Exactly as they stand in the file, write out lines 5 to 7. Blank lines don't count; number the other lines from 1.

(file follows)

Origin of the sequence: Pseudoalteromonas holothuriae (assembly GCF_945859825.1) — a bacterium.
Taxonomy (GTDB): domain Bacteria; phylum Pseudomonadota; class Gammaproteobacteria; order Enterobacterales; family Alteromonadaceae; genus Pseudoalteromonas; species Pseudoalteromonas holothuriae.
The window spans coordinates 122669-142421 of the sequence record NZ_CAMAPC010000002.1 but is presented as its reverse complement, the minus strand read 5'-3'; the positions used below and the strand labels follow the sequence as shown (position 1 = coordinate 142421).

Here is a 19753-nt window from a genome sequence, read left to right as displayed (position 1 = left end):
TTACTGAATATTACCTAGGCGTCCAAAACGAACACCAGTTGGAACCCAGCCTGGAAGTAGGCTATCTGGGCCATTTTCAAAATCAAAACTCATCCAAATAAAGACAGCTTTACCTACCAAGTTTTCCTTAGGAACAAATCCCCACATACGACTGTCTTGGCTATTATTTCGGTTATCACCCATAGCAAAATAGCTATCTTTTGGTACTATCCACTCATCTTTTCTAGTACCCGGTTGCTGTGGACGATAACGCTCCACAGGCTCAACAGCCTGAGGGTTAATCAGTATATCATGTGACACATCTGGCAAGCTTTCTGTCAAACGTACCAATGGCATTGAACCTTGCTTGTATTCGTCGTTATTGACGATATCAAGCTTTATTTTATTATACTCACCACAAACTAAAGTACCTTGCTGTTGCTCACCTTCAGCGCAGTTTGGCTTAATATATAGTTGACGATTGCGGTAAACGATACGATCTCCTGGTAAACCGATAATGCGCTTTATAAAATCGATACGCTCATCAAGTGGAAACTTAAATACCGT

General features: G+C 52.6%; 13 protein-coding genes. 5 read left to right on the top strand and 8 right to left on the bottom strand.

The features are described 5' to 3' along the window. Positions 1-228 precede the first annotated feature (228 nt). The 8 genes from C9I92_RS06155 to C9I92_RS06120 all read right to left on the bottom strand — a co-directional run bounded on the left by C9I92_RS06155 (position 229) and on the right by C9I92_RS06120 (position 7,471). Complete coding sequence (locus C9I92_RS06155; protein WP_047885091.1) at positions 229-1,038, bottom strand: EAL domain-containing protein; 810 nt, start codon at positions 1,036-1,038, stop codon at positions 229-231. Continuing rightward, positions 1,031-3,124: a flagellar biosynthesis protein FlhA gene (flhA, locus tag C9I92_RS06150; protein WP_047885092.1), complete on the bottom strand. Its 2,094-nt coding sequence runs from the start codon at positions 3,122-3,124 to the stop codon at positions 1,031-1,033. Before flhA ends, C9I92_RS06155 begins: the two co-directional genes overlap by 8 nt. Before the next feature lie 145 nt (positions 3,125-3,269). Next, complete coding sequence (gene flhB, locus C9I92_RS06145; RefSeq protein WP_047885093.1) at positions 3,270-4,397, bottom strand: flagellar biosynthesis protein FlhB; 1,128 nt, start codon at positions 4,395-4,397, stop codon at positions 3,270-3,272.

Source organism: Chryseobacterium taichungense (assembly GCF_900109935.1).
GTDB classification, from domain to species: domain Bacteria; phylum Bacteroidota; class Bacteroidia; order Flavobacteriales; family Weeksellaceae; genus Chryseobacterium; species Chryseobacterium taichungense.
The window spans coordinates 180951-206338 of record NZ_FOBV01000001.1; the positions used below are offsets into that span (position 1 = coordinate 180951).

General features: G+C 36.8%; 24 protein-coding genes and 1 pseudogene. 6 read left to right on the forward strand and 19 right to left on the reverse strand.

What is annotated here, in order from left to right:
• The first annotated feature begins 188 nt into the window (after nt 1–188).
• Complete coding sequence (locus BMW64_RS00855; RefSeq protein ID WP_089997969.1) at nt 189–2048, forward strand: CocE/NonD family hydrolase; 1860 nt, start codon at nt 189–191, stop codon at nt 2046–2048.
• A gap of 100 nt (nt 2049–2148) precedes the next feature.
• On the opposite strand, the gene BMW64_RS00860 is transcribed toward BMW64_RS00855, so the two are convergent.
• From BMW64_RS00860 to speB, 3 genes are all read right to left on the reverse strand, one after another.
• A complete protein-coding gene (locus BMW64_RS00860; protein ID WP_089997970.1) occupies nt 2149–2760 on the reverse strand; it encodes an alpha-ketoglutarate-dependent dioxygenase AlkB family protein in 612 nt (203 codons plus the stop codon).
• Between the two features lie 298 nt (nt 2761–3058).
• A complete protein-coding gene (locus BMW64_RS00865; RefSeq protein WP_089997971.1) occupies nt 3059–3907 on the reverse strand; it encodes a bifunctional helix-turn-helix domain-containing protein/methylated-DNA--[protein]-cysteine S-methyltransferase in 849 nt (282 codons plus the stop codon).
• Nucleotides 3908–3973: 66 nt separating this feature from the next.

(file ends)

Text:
TTACTGAATATTACCTAGGCGTCCAAAACGAACACCAGTTGGAACCCAGCCTGGAAGTAGGCTATCTGGGCCATTTTCAAAATCAAAACTCATCCAAATAAAGACAGCTTTACCTACCAAGTTTTCCTTAGGAACAAATCCCCACATACGACTGTCTTGGCTATTATTTCGGTTATCACCCATAGCAAAATAGCTATCTTTTGGTACTATCCACTCATCTTTTCTAGTACCCGGTTGCTGTGGACGATAACGCTCCACAGGCTCAACAGCCTGAGGGTTAATCAGTATATCATGTGACACATCTGGCAAGCTTTCTGTCAAACGTACCAATGGCATTGAACCTTGCTTGTATTCGTCGTTATTGACGATATCAAGCTTTATTTTATTATACTCACCACAAACTAAAGTACCTTGCTGTTGCTCACCTTCAGCGCAGTTTGGCTTAATATATAGTTGACGATTGCGGTAAACGATACGATCTCCTGGTAAACCGATAATGCGCTTTATAAAATCGATACGCTCATCAAGTGGAAACTTAAATACCGT

General features: G+C 52.6%; 13 protein-coding genes. 5 read left to right on the top strand and 8 right to left on the bottom strand.

The features are described 5' to 3' along the window. Positions 1-228 precede the first annotated feature (228 nt). The 8 genes from C9I92_RS06155 to C9I92_RS06120 all read right to left on the bottom strand — a co-directional run bounded on the left by C9I92_RS06155 (position 229) and on the right by C9I92_RS06120 (position 7,471). Complete coding sequence (locus C9I92_RS06155; protein WP_047885091.1) at positions 229-1,038, bottom strand: EAL domain-containing protein; 810 nt, start codon at positions 1,036-1,038, stop codon at positions 229-231. Continuing rightward, positions 1,031-3,124: a flagellar biosynthesis protein FlhA gene (flhA, locus tag C9I92_RS06150; protein WP_047885092.1), complete on the bottom strand. Its 2,094-nt coding sequence runs from the start codon at positions 3,122-3,124 to the stop codon at positions 1,031-1,033. Before flhA ends, C9I92_RS06155 begins: the two co-directional genes overlap by 8 nt. Before the next feature lie 145 nt (positions 3,125-3,269). Next, complete coding sequence (gene flhB, locus C9I92_RS06145; RefSeq protein WP_047885093.1) at positions 3,270-4,397, bottom strand: flagellar biosynthesis protein FlhB; 1,128 nt, start codon at positions 4,395-4,397, stop codon at positions 3,270-3,272.